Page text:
Credit: Akil Mazumder

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Sustainability

Aggregate Confusion Project: MIT Sloan Sustainability Initiative and Mass PRIM announce collaboration to improve the quality of ESG measurement in the financial sector

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Membership opportunities for asset owners and managers

Cambridge and Boston, Mass., September 8, 2020— Sustainable investing has entered the mainstream in the investment industry with more than$30 trillion of assets worldwide relying on Environmental, Social, and Governance (ESG) data, a figure that has grown 34% since 2016. Measurement, however, remains a significant challenge. ESG ratings that gauge a firm’s socially responsible behavior diverge substantially from rating agency to rating agency. Significant, real-world consequences can flow from this discrepancy. Corporate stock and bond prices may not correctly reflect ESG performance as investors struggle to accurately identify outperformers and laggards. Divergence can also dampen companies’ ambition to improve their ESG performance due to the mixed signals they receive from rating agencies.

The launch of the Aggregate Confusion Project, spearheaded by the MIT Sloan Sustainability Initiative, aims to address this. Joining the project as the founding member is the Massachusetts Pension Reserves Investment Management (Mass PRIM) Board. Mass PRIM manages the $75 billion Pension Reserves Investment Trust PRIT Fund, a pooled investment fund that invests the pension assets of the Massachusetts Teachers’, the State Employees’ Retirement Systems, as well as many other public retirement systems in Massachusetts that elect to invest in the PRIT Fund. The collaboration aims to build on research by a team of scholars at MIT Sloan School of Management to improve the quality of ESG measurement.

Learn more about Aggregate Confusion Project membership opportunities.
 

The project is now charting a course toward more rigorous, coherent methods for ESG integration, with four key goals that are relevant to asset owners and managers, as well as regulators:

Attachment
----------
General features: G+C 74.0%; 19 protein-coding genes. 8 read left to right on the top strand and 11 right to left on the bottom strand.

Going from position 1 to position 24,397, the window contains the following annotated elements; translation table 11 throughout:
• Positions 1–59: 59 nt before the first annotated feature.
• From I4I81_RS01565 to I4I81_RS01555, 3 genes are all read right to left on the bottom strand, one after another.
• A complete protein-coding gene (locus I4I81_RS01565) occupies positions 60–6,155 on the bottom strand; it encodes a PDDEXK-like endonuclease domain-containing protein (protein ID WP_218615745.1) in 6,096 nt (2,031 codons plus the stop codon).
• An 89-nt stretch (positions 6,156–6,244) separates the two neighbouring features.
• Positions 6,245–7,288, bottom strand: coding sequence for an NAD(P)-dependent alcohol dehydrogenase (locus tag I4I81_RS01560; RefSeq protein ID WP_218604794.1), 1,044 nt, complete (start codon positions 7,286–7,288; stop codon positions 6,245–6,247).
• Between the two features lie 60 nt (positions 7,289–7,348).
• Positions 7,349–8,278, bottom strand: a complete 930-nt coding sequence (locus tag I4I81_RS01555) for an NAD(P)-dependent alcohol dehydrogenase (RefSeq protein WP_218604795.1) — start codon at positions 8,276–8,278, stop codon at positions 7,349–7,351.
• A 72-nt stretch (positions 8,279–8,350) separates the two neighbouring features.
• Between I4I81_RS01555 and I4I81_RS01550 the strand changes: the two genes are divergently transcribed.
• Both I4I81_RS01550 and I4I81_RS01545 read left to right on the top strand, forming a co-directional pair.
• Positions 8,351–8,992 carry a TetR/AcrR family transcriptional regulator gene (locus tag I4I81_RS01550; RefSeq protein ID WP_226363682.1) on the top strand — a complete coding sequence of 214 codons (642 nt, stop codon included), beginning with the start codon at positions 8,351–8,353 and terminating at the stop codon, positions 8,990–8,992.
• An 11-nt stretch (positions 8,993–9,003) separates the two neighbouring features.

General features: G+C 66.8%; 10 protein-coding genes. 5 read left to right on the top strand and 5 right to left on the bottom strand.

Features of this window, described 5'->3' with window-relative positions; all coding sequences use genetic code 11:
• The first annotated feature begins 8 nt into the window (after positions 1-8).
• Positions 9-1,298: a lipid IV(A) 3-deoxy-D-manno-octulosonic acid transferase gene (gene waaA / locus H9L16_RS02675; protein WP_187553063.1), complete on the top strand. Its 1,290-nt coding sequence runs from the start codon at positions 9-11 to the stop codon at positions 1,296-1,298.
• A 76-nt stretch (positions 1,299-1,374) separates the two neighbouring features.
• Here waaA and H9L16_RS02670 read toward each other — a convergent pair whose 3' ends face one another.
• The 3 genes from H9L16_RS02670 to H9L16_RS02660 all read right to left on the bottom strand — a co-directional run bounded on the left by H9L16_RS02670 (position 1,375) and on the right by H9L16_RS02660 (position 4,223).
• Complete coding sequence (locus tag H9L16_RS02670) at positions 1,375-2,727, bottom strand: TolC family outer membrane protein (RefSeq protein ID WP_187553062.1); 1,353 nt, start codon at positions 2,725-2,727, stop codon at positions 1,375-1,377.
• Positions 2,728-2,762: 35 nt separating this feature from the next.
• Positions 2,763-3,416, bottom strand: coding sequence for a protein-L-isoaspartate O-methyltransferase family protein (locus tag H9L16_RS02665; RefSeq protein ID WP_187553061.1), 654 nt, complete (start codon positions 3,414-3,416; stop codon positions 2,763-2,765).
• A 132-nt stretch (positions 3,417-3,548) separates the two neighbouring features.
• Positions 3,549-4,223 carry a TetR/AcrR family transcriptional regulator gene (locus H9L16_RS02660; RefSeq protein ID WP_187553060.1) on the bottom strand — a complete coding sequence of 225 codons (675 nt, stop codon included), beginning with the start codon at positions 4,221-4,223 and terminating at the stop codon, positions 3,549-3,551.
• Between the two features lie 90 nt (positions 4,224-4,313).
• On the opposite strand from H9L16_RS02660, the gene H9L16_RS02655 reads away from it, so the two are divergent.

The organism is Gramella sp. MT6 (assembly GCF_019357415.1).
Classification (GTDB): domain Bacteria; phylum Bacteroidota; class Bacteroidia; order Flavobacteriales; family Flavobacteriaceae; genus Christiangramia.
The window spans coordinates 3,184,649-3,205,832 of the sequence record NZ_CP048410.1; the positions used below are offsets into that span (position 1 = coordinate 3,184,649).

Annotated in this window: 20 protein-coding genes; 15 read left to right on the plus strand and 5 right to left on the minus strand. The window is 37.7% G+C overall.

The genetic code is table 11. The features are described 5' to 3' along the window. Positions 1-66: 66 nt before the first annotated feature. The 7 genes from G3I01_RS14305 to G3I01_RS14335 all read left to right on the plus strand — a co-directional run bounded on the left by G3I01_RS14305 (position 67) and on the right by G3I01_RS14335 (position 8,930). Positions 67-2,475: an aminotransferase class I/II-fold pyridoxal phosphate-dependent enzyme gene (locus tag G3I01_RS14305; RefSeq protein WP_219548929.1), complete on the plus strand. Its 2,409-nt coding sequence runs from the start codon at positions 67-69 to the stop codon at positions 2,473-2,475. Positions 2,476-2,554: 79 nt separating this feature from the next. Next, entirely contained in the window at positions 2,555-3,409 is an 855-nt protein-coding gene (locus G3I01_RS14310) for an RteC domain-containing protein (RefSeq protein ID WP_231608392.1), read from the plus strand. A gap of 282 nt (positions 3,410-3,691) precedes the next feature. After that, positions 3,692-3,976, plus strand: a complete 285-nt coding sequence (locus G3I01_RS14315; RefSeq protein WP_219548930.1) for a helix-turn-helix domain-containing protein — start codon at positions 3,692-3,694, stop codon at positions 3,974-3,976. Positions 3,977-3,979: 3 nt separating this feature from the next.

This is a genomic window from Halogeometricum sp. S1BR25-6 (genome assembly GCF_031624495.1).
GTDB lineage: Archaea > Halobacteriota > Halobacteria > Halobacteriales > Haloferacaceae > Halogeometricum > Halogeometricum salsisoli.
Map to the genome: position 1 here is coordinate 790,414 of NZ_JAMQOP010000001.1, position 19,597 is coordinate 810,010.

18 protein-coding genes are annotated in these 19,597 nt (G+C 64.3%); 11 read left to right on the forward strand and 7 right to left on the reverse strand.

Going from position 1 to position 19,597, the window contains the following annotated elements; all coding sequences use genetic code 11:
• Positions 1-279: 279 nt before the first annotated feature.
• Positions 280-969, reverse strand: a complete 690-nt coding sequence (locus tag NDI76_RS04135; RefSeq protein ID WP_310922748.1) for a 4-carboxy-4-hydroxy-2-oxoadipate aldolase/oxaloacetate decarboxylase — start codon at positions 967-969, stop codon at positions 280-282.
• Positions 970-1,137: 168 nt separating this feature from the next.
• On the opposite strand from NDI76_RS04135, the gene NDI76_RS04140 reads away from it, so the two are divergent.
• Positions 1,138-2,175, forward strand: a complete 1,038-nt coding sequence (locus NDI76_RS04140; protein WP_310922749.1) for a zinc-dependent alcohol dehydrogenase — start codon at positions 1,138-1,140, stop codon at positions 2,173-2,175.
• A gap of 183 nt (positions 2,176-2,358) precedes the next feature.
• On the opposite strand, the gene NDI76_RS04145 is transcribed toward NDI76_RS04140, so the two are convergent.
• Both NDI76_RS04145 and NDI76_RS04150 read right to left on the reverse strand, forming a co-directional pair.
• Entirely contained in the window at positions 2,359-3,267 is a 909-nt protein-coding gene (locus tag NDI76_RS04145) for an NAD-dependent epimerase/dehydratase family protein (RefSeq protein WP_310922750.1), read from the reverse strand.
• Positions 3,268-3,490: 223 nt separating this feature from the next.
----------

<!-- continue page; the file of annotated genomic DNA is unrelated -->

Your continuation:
1. Reduce the level of noise in measuring specific ESG categories such as labor treatment, carbon emissions, and product safety;

  2. Understand the effect of ESG-driven investment flows on stock price and firm behavior;
  3. Develop smarter ways to aggregate ESG factors into composite indices;
  4. Reliably assess investor preferences to enable ESG indices to be more customized and attuned to investors’ values.

“Working with Mass PRIM will significantly advance the Aggregate Confusion Project,” said Jason Jay, senior lecturer and director of the MIT Sloan Sustainability Initiative. “Pension funds like PRIM have a unique vantage point on the challenges of integrating ESG into the investment process, and the importance of solving the measurement problem. They can help inform our research questions and methodology and be a testbed for innovative approaches.”

 

“We are very excited to partner with MIT Sloan on this project,” said Michael Trotsky, CFA, executive director and chief investment officer at Mass PRIM. “As an investor, the discrepancies in ratings from agency to agency makes evaluating a company’s ESG impact extremely challenging. We hope that this project will reinvigorate the debate on how to improve those ratings, and we’re looking forward to being a part of the membership council, which will collaborate on implementation strategies.”

The MIT Sloan Sustainability Initiative is currently looking for corporate member participation by asset owners and managers. Firms that participate will be at the vanguard of a rigorous, more robust approach to sustainable investing. Members will have access to MIT Sloan’s leading researchers in the field of sustainability, along with early access to exclusive findings.

Roberto Rigobon, professor of Applied Economics at the MIT Sloan School of Management, added, “How can we eliminate discrimination in the labor force if we always measure too late? How can industries produce safer goods and services for consumers and the environment if we can’t agree on how to size their impact? If businesses, consumers, governments, and investors want to make decisions based on ESG, we need to provide them with unified guidance. This is the purpose of the Aggregate Confusion Project.”

To learn more about membership opportunities, please visit here.